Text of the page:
Detert told Harmer that the only problems with the county’s efforts for the hurricane that she would call “blips” dealt with the lack of shelters in Venice and the need to communicate better with the municipalities on shelter space they can provide their residents. “People should have a list; they should know where they’re supposed to go,” Detert added, and they need to know that “well in advance.”

“It’s definitely an area we are going to be reviewing and responding on,” Harmer told her.

City of Sarasota update

   In his Oct. 6 newsletter, Sarasota City Manager Tom Barwin reported that as of the middle of that week, “approximately 40% of the storm debris throughout the city limits has been picked up during the first collection cycle. Crews are working in all areas of the City now and we expect they will finish the initial pass for the entire City by October 20th,” he added.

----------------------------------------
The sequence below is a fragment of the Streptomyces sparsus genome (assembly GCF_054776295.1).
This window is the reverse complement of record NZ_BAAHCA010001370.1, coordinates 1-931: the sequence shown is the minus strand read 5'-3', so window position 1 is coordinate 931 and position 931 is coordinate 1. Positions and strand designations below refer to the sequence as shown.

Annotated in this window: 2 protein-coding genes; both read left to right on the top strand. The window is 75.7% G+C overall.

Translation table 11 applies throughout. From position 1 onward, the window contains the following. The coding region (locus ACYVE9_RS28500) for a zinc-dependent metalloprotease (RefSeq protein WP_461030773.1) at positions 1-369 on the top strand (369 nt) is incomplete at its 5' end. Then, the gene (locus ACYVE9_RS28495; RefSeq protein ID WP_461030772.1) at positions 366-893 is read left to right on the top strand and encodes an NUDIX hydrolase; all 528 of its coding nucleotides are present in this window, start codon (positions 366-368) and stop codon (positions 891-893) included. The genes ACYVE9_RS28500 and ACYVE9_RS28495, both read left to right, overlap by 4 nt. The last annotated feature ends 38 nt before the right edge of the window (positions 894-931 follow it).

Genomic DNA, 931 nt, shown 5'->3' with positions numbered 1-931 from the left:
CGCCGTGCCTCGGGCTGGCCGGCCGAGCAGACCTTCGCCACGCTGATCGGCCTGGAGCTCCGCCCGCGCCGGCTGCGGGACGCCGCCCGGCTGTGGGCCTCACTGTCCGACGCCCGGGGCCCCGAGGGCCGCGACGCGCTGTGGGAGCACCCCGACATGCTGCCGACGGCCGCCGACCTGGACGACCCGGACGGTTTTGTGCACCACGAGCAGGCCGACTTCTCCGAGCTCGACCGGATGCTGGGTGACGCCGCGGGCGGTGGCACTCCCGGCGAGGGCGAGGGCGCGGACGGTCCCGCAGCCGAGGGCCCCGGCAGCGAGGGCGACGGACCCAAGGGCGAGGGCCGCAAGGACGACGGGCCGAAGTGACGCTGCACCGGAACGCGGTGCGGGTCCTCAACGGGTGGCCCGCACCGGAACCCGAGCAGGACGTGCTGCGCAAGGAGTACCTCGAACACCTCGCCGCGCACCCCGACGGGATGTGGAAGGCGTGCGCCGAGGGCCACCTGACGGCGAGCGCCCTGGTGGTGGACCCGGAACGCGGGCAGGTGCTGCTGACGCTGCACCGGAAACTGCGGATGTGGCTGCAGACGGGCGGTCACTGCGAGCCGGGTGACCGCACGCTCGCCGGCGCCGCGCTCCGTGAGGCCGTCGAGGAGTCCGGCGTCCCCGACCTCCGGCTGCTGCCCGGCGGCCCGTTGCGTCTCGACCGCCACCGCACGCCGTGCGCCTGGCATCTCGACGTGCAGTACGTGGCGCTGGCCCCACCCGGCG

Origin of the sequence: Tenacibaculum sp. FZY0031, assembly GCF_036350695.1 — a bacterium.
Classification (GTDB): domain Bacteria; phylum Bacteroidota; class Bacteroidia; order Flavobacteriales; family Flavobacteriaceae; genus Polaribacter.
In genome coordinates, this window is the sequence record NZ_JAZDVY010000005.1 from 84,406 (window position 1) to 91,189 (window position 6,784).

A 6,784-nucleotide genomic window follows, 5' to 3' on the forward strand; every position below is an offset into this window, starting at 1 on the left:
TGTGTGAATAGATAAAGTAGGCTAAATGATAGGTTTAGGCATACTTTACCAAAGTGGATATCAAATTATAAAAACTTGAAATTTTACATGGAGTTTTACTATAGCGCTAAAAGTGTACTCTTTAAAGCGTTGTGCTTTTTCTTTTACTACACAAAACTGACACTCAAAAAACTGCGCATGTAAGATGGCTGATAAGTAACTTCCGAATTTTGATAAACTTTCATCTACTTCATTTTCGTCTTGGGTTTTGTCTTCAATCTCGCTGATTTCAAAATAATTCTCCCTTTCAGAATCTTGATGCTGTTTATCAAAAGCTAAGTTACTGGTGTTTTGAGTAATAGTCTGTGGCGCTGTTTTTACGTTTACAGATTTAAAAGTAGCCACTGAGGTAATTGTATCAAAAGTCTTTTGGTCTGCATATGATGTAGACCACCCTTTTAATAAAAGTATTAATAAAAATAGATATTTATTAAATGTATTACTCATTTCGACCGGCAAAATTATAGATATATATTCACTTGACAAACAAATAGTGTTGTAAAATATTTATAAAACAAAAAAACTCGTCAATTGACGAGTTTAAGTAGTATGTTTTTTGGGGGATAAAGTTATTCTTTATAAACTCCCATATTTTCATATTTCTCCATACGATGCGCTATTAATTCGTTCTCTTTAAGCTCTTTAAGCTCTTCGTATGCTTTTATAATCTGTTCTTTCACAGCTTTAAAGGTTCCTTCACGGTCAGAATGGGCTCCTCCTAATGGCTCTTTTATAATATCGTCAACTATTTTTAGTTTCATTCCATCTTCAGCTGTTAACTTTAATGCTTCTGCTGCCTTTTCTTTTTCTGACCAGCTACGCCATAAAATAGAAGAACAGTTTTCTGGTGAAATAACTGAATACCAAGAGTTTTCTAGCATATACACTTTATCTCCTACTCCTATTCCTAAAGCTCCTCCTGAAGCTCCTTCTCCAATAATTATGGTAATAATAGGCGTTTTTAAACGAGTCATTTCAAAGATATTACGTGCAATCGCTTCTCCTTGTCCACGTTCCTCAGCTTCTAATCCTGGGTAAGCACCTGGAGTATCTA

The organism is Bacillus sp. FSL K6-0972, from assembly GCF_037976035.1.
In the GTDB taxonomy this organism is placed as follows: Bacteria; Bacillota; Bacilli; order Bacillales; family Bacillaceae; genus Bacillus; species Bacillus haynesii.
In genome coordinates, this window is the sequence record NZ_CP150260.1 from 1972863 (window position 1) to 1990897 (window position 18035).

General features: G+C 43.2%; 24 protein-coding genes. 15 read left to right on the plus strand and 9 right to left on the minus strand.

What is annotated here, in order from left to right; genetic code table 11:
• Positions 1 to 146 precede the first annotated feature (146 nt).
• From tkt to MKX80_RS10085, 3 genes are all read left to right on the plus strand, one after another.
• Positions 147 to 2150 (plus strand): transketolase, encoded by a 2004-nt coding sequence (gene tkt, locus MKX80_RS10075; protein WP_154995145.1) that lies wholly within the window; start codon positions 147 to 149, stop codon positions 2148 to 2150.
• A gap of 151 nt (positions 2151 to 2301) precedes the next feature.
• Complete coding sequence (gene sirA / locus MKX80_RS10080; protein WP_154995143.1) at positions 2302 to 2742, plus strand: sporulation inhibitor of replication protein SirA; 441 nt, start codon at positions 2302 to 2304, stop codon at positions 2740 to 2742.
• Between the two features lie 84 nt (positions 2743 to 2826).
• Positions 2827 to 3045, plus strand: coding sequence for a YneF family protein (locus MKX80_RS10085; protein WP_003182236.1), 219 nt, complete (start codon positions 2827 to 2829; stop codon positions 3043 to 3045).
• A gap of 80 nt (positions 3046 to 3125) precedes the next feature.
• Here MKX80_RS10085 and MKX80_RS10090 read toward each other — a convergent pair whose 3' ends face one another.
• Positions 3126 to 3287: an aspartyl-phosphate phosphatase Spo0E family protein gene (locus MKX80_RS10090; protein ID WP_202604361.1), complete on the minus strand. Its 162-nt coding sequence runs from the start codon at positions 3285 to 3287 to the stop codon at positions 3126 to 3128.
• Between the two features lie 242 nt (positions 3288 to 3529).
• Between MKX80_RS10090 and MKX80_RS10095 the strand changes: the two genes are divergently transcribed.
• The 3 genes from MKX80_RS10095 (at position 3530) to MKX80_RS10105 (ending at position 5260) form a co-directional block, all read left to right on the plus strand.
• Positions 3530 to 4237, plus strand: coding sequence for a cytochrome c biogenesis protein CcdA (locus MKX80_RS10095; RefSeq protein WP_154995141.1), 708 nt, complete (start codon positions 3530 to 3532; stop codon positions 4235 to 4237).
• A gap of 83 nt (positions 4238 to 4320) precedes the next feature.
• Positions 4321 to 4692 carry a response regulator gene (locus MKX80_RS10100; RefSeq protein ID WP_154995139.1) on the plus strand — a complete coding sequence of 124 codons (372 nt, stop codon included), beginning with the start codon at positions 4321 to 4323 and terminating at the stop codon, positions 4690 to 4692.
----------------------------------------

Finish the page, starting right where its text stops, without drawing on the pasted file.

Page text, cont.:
“Approximately 75% of the debris north of Fruitville Road has been collected, as contract and [city] Public Works crews continue to work from north to south,” he noted. “Additional crews are now in neighborhoods south of Fruitville Road and on the barrier islands.    

“So far, a total of 20,000 cubic yards has been picked up. We calculate the amount of debris created by Irma is almost the same amount of yard debris our crews would pick up over two years. It's an enormous task made even more challenging with so many communities throughout the southeast seeking the same resources,” Barwin pointed out.    

“The Storm Debris Hotline is still active and will continue to take calls as long as necessary,” he wrote. The number for the hotline is 855-428-4526.